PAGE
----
Sara Catingan (she/her) is a PhD student in chemistry at McGill University supervised by Prof. Audrey Moores. Her research focuses on using plasmonic nanomaterials to harness light more efficiently in pharma-relevant photocatalytic reactions. Prior to her graduate studies, Sara completed a 12-month internship at Environment and Climate Change Canada, where she studied the levels of aquatic contaminants in communities across the country. As a Graduate Student Liaison for Beyond Benign, she is passionate about supporting the development of green chemistry education and spreading awareness in the community about the importance of sustainability.
Jasmine Hong (she/her) is a Ph.D. Student in chemistry at McGill University co-supervised by Prof. Audrey Moores and Prof. Subhasis Ghoshal. Her research is centered around plastic waste, with focuses on artificially weathered microplastics and on mechanocatalytic plastic recycling as an alternative to traditional chemical recycling. Besides being a Graduate Student Liaison, Jasmine is involved as an executive member of Green Chemistry McGill, a student group which strives to spread awareness locally and implement actionable changes in line with green chemistry within the chemistry department at McGill.
Mollie Enright received her Ph.D. in chemistry from the University of Toledo in 2023 where she researched the use of earth-abundant transition metals as catalysts for organic coupling reactions. Prior to starting graduate school, Mollie served as a program manager at Beyond Benign, working with classroom and informal educators to create resources, lead professional development, and spearhead community engagement events on the local and national level, with an emphasis on green chemistry and sustainability. Mollie is now pursuing a law degree at Boston College and continues to support Beyond Benign educational activities.
Cloë Di Flumeri (they/she) is a graduate from Widener University, where she received her BA in political science, international relations, and English in Spring 2023. At Widener, Cloë became increasingly aware of environmental justice issues through her involvement in Amnesty International. In the summer of 2023, she worked as an intern at Spec Matters— an organization dedicated to promoting healthier and more sustainable building practices and materials selection. There she learned the deep connections between chemistry, health, and equity. These experiences drove them toward a career and life dedicated to the study and conservation of climate and public health.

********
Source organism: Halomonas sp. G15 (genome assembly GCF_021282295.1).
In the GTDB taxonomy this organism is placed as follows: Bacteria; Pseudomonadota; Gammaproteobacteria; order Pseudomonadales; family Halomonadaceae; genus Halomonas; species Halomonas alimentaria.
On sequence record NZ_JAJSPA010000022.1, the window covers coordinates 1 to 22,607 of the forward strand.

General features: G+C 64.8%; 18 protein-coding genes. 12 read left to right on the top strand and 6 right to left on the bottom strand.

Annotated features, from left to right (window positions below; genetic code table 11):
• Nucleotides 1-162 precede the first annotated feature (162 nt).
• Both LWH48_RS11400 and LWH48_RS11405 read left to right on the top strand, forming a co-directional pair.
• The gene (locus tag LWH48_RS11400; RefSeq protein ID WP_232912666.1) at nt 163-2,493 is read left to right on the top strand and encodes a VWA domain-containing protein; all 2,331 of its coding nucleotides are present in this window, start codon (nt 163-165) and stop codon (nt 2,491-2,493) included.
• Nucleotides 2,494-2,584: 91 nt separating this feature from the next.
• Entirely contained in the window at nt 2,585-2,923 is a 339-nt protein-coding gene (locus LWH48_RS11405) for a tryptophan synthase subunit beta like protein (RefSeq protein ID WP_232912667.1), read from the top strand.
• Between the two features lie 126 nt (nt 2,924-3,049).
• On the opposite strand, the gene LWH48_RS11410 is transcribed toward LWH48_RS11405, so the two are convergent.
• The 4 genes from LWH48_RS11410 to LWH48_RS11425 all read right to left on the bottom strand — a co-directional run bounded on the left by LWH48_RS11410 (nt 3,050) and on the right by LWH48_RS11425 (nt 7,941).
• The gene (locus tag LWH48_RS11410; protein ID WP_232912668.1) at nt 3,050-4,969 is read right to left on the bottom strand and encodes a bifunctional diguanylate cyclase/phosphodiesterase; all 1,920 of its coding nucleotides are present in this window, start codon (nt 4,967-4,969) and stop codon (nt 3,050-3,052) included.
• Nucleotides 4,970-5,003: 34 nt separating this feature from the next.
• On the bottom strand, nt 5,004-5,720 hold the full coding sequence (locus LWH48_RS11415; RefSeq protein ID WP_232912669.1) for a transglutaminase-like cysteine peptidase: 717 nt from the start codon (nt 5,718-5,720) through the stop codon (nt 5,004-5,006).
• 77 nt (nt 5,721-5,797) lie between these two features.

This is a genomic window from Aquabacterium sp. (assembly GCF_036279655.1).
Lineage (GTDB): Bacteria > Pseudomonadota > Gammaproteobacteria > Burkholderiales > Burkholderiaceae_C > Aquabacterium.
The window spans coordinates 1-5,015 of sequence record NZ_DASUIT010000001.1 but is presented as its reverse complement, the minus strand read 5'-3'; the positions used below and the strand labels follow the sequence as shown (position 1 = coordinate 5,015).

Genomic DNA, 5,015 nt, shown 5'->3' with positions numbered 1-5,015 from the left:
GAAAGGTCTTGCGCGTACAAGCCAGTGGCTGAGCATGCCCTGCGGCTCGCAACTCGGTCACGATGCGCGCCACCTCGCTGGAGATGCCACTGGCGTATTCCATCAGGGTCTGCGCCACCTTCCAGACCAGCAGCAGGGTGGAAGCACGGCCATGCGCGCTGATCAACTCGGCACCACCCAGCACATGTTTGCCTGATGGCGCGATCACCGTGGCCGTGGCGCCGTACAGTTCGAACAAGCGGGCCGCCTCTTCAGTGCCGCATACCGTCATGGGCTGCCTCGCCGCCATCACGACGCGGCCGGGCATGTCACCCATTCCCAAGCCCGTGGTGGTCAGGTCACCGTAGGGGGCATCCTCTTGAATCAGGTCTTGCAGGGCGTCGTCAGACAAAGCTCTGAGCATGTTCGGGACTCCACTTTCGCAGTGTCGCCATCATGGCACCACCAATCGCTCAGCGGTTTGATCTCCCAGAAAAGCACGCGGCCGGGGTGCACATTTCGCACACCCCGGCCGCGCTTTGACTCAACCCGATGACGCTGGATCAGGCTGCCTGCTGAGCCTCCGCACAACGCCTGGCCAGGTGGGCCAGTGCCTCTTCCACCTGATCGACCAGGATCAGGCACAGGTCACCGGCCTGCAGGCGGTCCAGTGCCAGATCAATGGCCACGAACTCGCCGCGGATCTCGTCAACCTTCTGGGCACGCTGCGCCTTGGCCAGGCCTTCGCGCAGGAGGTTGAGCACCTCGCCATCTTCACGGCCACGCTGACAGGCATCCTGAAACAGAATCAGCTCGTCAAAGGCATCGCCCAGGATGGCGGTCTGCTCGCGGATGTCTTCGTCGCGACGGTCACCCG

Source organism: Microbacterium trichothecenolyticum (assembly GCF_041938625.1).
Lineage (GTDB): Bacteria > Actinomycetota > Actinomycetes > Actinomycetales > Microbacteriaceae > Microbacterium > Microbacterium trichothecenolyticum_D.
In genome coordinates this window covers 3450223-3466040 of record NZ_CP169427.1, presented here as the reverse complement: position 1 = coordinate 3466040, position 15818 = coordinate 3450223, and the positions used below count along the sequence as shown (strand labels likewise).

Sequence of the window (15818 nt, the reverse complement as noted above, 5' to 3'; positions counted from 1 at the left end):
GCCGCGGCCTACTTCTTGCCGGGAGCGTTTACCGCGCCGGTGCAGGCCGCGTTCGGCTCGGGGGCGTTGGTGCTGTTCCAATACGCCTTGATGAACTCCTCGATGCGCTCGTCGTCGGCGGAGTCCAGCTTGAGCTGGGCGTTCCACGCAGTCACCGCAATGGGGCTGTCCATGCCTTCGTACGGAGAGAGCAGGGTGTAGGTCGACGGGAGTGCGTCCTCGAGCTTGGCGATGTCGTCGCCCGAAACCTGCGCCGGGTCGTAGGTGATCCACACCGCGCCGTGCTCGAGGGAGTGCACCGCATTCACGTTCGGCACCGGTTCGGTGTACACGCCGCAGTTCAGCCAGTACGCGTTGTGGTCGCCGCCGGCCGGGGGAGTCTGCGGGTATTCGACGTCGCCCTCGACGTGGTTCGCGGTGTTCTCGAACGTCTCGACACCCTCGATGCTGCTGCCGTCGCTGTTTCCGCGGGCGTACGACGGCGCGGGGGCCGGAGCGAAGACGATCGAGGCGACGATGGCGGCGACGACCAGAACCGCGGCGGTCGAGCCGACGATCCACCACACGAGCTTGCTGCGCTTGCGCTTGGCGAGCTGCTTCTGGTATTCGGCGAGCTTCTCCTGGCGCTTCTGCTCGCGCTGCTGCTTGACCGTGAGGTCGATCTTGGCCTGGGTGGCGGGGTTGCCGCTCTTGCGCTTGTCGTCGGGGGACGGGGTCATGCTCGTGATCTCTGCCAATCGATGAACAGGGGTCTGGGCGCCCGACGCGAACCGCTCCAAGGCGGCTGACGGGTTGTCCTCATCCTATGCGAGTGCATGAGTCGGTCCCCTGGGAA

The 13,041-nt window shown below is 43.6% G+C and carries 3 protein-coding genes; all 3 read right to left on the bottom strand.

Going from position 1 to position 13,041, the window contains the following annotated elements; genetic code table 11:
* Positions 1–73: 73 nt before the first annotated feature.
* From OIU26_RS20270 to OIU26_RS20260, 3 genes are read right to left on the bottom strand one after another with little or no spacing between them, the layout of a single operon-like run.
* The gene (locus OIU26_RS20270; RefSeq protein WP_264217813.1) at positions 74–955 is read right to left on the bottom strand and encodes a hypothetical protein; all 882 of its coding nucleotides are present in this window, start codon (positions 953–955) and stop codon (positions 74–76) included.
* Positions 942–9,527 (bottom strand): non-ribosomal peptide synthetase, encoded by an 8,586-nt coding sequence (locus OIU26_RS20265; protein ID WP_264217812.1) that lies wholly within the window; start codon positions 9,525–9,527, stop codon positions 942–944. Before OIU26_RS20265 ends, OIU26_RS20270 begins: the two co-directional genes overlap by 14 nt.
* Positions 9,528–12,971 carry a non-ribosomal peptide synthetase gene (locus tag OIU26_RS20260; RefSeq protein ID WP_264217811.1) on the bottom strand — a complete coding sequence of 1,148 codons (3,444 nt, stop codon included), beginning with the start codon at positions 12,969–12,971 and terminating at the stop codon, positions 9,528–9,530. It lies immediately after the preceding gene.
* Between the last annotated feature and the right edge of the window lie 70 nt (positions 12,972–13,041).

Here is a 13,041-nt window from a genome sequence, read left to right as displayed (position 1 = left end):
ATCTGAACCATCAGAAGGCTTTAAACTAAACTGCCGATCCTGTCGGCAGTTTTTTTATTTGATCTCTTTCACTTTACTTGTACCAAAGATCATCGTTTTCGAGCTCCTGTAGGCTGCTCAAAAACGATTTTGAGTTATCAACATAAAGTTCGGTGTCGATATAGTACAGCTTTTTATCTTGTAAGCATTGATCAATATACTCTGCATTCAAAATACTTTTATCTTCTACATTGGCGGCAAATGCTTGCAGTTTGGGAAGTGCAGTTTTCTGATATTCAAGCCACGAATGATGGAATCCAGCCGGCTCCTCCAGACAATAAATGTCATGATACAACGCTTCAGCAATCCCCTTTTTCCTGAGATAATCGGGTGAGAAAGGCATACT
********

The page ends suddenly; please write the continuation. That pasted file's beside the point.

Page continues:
Cloë is incredibly excited to be working with Beyond Benign as communications and events coordinator. Outside of work, Cloë is a poet— serving as founding co-editor and creative director at a digital literary magazine. As an undergraduate student researcher, Cloë contributed to faculty-advised scholarly research on topics ranging from gender and conflict studies to Victorian British literature. She is an avid fitness lover, and can most frequently be found at the gym, watering her plants, or writing in her free time.
Michelle Ernst Modera is a Merrimack College Winston School of Education and Social Policy Fellow working with Beyond Benign in development. Michelle is a M.Ed candidate in the Community Engagement program. She has a NYS teaching certification in elementary and special education and a background in sociology. Michelle also works for the National Center for Race Amity, an organization focused on racial justice, education, and community building.
Juliana Vidal (she/her) earned her Ph.D. in the Green Chemistry and Catalysis Group at Memorial University of Newfoundland (St. John’s, NL, Canada), supervised by Prof. Francesca Kerton (Memorial University of Newfoundland) and co-supervised by Prof. Stephanie MacQuarrie (Cape Breton University). During her Ph.D., Juliana investigated new applications for a sustainable material obtained from wood waste called biochar. As a Postdoctoral Researcher supervised by Prof. Audrey Moores at McGill University, she worked on developing greener methods for the implementation of a biorefinery using crustacean shell waste.
Besides being the Higher Education Program Manager at Beyond Benign, Juliana is also involved with the Global Conversation on Sustainability (GCS) project created by the International Younger Chemists Network (IYCN) and IUPAC, and the Chemicals and Waste Platform of the UNEP Major Group for Children and Youth. Juliana was also in the Executive Board of the Network of Early-Career Sustainable Scientists and Engineers (NESSE), in the Governance Task Force of the Chemical Institute of Canada (CIC), and has been selected as a Chemical Abstracts Service (CAS) Future Leader in 2020.
Jonathon (he/him) is a passionate scientific researcher and professional with a keen interest in chemistry education and advancing sustainability and green chemistry across all levels of pedagogy and learning. He received his B.Sc.H. from Queen’s University in 2010 and his Ph.D. from the University of Toronto in 2016 in Inorganic Chemistry with a focus on Nanomaterials and Electrochemistry.
During his doctoral studies, Jonathon was a founding member of the Green Chemistry Initiative (GCI), a group of graduate students dedicated to promoting green chemistry principles and practices within the Department of Chemistry at the University of Toronto. In addition to co-leading the GCI’s regular green chemistry seminar series and its 2015 annual symposium, Jonathon redeveloped a third-year undergraduate organic chemistry lab in collaboration with Professor Andy Dicks to include more concepts related to green chemistry, and later attended the ACS Green Chemistry Summer School in 2016. Following graduate school, Jonathon transitioned to the not-for-profit sector, where he has helped manage and support the development of international, interdisciplinary research programs, scientific projects, workshops and symposia as well as a national scholarship program in Canada for graduate students and postdoctoral fellows pursuing research in Canada’s Arctic and northern regions.